IMDb's policy is transphobic and harmful and it needs to change

  • 6
  • Idea
  • Updated 4 months ago
  • (Edited)
I understand that IMDb wishes to remain accurate, but their current policy most certainly needs to be changed, as it can be dangerous to some actors. As an actor, I believe that an actor’s feelings should come before “accuracy.” Actors are real people with real feelings and real experiences. Transgender actors exist, as do actors who have suffered an abusive past. 

I can understand connecting “typos” to the same name, as I wouldn’t care so much if I was connected to “Rory Roach” or “Rory Roache,” etc. However, the name in question, which I will NOT be typing again because the very sight of it makes me PHYSICALLY ILL, is from a part of my life that in keeping it plastered on my IMDb credits, puts me in great danger. I will not and should not have to explain my personal life in order to have this name removed. I simply expect this request to be understood. I’ll explain in more detail. 

As I said, transgender actors exist. Some, in fact, have acted since before coming out as transgender, and some have been out since before IMDb even existed. That said, transgender people face many dangers. Forcing them to be known as a name that they don’t associate with could out them and in turn, result in their murder. Your policy forces this, and therefore, in that case, should be held responsible for any murder committed because of this. I’m sure you don’t want that. Furthermore, it can and does cause them harm to see a name they never wanted in the first place. 

As for abuse survivors, forcing this alternate name could result in the actor’s abuser finding them and causing more harm. Do you wish to cause harm to the actor? 

I’ve been more than patient with this issue. I’ve expressed how seeing this name, attributed to a very bad part of my life, makes me feel. I understand you wish to give accurate information, but it will not hurt someone to be a little confused by different credits. It does, however, hurt me greatly every single time I see this name.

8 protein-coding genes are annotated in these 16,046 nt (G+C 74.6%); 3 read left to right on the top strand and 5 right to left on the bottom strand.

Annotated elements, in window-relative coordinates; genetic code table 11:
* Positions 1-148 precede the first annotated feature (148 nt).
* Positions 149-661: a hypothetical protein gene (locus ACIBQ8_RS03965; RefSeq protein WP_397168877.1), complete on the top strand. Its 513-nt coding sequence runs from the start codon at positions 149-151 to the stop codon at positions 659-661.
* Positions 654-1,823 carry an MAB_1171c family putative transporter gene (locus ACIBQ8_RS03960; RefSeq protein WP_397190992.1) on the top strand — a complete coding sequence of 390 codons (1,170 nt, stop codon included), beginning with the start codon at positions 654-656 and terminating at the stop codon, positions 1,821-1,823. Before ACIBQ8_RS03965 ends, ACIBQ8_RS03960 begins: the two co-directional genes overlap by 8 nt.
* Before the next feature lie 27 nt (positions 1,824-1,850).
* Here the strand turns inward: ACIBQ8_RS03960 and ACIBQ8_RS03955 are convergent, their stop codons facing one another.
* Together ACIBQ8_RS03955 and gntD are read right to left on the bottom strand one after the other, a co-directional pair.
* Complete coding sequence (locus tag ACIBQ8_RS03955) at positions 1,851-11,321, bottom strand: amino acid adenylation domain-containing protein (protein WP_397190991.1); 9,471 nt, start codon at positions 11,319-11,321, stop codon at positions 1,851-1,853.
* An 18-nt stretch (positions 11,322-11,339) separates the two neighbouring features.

I’ve offered the solution of deleting, but as I had to fight tooth and nail for a credit in the first place, from abusive directors, I’ve opted to keep my credit. However, the solution now is to mark it uncredited. Accept this solution. This is no longer a request. You are hurting me and I believe that my feelings and my health come before “accuracy.” The “alternate name” is no longer connected to any existing human, and certainly not to me, so in truth, regardless of film credit, your forceful policy is creating the largest inaccuracy. This alternate name does not exist. Listing me as [uncredited] is a solution for both of us. The alternate name doesn’t exist, and Rory J. Roche did not receive credits despite participating in the film. I’ve already expressed that Savior never made it to DVD, so I cannot provide “proof” of any credit. 

I also deleted credits that I do not want. I want nothing to do with the three credits due to personal trauma to do with the show. Things happened that I do not need to discuss, but I do not want to be known for these things. 

Please reconsider your policy, and make it safe for actors that do not fit into your tiny boxes. And while you’re at it, please add more genders to the list. Not everyone is male or female. Intersex people exist. Transgender, nonbinary, genderfluid, and agender actors exist. If you’re confused about a pronoun to use, provide a slot in which the actor in question can tell you their pronoun. Simple. 

Thank you, 
Rory J. Roche